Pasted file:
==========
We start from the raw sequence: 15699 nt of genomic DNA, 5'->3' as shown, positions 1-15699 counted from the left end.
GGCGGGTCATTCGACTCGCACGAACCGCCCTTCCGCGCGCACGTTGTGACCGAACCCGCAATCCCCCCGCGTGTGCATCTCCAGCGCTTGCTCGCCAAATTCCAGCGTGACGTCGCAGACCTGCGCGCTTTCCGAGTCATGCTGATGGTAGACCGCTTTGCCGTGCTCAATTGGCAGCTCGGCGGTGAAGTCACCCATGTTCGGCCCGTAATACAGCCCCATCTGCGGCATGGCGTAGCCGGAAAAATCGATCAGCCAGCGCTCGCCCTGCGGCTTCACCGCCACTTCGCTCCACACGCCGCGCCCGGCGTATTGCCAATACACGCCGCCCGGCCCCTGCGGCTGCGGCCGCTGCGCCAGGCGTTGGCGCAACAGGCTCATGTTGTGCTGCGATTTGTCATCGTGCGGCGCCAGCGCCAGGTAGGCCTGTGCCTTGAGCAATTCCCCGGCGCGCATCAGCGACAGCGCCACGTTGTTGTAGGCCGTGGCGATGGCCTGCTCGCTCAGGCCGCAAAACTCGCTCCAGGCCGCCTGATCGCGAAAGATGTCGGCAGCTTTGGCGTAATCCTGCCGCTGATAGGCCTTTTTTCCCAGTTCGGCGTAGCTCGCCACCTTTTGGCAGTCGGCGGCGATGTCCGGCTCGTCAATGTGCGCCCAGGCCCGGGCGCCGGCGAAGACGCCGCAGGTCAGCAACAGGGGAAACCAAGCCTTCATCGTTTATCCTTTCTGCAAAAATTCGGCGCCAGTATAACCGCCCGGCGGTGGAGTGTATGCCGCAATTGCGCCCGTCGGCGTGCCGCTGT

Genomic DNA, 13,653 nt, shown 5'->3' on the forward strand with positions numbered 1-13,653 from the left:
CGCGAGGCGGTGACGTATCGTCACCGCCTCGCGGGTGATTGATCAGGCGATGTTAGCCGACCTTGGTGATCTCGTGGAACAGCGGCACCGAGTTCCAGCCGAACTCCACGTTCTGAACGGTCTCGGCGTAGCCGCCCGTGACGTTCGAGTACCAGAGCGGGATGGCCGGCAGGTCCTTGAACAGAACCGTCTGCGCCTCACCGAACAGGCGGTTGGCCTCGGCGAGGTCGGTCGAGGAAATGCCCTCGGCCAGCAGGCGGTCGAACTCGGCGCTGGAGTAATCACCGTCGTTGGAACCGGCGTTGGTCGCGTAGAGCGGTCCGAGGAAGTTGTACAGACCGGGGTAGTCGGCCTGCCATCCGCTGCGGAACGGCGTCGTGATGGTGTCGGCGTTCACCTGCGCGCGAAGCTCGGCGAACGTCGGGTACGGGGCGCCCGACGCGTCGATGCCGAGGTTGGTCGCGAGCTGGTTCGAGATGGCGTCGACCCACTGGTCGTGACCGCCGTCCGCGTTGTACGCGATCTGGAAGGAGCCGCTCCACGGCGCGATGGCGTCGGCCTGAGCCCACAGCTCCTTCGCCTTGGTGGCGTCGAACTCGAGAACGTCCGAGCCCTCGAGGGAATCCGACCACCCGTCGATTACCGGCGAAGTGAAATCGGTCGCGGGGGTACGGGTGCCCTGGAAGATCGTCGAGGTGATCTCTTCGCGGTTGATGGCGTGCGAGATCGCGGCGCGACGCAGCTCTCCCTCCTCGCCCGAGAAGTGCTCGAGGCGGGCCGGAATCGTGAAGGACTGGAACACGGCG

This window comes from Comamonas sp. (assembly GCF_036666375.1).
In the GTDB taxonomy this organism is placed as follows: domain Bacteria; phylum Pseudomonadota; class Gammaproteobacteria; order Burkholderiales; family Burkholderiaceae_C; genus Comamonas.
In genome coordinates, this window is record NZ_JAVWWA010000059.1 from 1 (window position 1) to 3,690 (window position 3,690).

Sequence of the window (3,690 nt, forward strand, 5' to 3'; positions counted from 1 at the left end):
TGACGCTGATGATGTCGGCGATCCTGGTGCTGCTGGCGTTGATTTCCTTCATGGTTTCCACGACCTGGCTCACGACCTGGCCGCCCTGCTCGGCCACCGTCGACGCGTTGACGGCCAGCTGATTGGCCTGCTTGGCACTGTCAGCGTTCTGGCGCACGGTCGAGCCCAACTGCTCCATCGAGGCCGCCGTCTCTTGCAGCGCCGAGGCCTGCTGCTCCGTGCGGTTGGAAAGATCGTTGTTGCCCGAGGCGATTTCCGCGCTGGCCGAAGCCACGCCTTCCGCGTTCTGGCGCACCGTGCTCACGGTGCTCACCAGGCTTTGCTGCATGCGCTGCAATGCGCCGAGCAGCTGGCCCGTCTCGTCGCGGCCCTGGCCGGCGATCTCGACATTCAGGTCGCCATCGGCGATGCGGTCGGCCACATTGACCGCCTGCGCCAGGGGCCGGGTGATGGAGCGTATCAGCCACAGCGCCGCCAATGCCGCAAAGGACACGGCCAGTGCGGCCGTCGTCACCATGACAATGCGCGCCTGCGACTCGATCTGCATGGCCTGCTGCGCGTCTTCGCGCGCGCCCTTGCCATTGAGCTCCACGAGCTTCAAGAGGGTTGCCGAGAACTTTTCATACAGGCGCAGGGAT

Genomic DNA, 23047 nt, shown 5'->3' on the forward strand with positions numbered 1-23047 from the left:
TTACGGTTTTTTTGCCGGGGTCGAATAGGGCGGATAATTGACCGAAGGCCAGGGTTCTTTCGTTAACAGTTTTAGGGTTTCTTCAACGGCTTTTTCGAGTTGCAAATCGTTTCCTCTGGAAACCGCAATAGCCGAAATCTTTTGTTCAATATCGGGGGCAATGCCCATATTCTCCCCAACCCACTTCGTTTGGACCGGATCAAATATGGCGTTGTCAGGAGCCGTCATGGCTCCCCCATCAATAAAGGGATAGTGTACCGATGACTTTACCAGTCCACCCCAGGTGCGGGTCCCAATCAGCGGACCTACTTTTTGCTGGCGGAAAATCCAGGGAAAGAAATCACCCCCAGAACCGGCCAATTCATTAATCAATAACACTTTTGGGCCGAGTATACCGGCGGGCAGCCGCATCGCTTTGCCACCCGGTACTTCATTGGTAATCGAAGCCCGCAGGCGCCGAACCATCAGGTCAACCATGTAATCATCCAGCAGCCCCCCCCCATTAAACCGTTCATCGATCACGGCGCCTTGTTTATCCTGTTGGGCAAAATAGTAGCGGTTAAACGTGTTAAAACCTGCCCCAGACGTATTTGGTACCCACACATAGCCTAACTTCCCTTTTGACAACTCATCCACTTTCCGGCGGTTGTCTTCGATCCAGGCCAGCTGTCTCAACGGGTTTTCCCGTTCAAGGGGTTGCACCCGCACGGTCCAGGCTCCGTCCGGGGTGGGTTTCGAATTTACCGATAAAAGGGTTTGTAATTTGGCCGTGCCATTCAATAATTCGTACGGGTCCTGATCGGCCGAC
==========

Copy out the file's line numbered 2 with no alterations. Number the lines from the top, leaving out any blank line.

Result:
GGCGGGTCATTCGACTCGCACGAACCGCCCTTCCGCGCGCACGTTGTGACCGAACCCGCAATCCCCCCGCGTGTGCATCTCCAGCGCTTGCTCGCCAAATTCCAGCGTGACGTCGCAGACCTGCGCGCTTTCCGAGTCATGCTGATGGTAGACCGCTTTGCCGTGCTCAATTGGCAGCTCGGCGGTGAAGTCACCCATGTTCGGCCCGTAATACAGCCCCATCTGCGGCATGGCGTAGCCGGAAAAATCGATCAGCCAGCGCTCGCCCTGCGGCTTCACCGCCACTTCGCTCCACACGCCGCGCCCGGCGTATTGCCAATACACGCCGCCCGGCCCCTGCGGCTGCGGCCGCTGCGCCAGGCGTTGGCGCAACAGGCTCATGTTGTGCTGCGATTTGTCATCGTGCGGCGCCAGCGCCAGGTAGGCCTGTGCCTTGAGCAATTCCCCGGCGCGCATCAGCGACAGCGCCACGTTGTTGTAGGCCGTGGCGATGGCCTGCTCGCTCAGGCCGCAAAACTCGCTCCAGGCCGCCTGATCGCGAAAGATGTCGGCAGCTTTGGCGTAATCCTGCCGCTGATAGGCCTTTTTTCCCAGTTCGGCGTAGCTCGCCACCTTTTGGCAGTCGGCGGCGATGTCCGGCTCGTCAATGTGCGCCCAGGCCCGGGCGCCGGCGAAGACGCCGCAGGTCAGCAACAGGGGAAACCAAGCCTTCATCGTTTATCCTTTCTGCAAAAATTCGGCGCCAGTATAACCGCCCGGCGGTGGAGTGTATGCCGCAATTGCGCCCGTCGGCGTGCCGCTGT